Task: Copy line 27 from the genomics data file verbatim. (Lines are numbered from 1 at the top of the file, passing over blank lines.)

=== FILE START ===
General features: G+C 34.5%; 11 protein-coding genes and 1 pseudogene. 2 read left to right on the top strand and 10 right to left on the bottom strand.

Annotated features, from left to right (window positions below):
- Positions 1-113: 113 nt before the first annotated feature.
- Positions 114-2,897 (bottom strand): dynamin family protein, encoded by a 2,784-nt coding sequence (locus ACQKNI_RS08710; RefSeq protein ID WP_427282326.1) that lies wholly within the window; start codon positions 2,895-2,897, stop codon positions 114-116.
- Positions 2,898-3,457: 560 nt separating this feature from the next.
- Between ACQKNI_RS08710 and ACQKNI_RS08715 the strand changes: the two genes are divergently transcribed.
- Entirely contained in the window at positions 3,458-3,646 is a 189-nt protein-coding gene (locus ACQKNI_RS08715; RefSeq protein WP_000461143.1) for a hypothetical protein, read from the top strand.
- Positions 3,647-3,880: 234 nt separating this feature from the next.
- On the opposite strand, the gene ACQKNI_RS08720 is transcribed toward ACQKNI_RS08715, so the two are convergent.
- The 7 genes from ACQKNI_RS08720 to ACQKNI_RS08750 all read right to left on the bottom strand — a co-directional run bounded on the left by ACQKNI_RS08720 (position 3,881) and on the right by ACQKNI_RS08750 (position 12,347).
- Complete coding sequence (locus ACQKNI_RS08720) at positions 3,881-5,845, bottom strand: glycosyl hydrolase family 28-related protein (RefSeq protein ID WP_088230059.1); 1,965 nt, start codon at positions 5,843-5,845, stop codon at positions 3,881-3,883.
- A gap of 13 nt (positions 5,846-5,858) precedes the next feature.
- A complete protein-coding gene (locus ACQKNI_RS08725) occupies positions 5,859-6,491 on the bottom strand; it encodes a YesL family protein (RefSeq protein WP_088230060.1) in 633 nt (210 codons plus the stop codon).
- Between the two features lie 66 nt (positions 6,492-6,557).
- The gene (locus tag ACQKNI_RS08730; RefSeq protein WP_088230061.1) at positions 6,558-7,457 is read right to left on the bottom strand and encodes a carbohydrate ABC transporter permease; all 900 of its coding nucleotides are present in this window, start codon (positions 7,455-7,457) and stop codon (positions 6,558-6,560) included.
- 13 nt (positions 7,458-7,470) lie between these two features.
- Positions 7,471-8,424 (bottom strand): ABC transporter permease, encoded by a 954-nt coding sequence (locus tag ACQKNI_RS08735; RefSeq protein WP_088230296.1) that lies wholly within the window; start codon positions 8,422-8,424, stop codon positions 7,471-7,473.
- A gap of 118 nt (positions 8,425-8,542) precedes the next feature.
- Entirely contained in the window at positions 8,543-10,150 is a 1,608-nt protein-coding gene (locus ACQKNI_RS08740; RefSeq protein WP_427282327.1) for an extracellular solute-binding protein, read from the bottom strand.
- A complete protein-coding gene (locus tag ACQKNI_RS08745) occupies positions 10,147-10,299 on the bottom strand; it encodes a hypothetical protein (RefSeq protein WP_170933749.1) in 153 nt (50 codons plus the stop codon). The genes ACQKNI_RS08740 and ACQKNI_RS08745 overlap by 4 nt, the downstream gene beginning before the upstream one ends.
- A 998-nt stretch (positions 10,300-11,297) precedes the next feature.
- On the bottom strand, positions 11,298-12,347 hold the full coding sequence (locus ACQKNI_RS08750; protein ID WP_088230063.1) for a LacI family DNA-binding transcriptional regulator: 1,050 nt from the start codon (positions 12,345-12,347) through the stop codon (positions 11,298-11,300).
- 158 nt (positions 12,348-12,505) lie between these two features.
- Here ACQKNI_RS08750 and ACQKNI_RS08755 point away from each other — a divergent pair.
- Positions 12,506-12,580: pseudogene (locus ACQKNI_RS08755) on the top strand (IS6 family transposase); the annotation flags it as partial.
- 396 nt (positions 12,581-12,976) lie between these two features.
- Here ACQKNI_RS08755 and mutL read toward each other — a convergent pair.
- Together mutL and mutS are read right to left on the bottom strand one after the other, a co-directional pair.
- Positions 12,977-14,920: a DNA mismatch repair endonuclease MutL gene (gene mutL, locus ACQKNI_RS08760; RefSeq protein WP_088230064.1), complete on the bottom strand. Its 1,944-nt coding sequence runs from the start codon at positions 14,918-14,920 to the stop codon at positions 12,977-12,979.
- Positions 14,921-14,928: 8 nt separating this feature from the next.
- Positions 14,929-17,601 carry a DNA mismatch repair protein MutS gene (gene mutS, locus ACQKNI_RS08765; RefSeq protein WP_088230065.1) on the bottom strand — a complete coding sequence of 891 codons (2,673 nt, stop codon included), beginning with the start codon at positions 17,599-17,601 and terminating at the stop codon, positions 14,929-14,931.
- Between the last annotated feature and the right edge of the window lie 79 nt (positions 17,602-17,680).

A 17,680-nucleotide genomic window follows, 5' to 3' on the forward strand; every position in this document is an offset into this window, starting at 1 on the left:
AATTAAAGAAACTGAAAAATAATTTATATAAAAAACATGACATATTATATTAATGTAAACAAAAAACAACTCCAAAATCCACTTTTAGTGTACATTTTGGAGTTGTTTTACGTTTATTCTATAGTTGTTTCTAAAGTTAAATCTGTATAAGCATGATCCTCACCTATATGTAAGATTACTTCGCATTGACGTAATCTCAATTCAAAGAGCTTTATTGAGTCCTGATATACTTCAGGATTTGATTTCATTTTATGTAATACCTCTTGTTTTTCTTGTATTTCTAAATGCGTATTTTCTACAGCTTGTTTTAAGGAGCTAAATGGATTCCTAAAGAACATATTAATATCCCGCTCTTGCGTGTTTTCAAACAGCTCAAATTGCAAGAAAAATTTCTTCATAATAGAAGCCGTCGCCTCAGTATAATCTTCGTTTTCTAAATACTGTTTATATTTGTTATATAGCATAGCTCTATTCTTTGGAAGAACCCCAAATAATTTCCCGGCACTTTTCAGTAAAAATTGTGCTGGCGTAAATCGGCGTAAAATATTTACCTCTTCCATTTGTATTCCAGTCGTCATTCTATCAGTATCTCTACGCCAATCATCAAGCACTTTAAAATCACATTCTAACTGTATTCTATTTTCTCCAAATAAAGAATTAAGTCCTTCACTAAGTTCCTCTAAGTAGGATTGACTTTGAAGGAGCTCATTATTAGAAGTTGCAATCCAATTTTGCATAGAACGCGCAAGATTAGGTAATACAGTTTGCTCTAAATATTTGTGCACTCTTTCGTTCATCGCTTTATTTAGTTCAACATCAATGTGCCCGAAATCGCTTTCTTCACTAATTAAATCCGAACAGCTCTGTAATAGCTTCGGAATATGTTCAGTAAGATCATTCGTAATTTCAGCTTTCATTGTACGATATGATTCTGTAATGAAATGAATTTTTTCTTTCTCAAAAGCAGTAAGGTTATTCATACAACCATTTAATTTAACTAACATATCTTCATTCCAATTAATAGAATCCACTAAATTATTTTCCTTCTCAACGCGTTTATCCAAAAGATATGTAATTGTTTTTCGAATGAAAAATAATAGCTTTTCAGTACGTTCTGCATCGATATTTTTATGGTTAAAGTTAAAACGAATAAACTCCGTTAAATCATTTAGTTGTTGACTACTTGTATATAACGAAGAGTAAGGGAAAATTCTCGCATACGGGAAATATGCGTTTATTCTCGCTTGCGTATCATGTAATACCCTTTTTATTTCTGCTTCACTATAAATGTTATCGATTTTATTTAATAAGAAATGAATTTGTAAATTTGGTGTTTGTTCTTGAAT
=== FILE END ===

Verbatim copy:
- Here ACQKNI_RS08755 and mutL read toward each other — a convergent pair.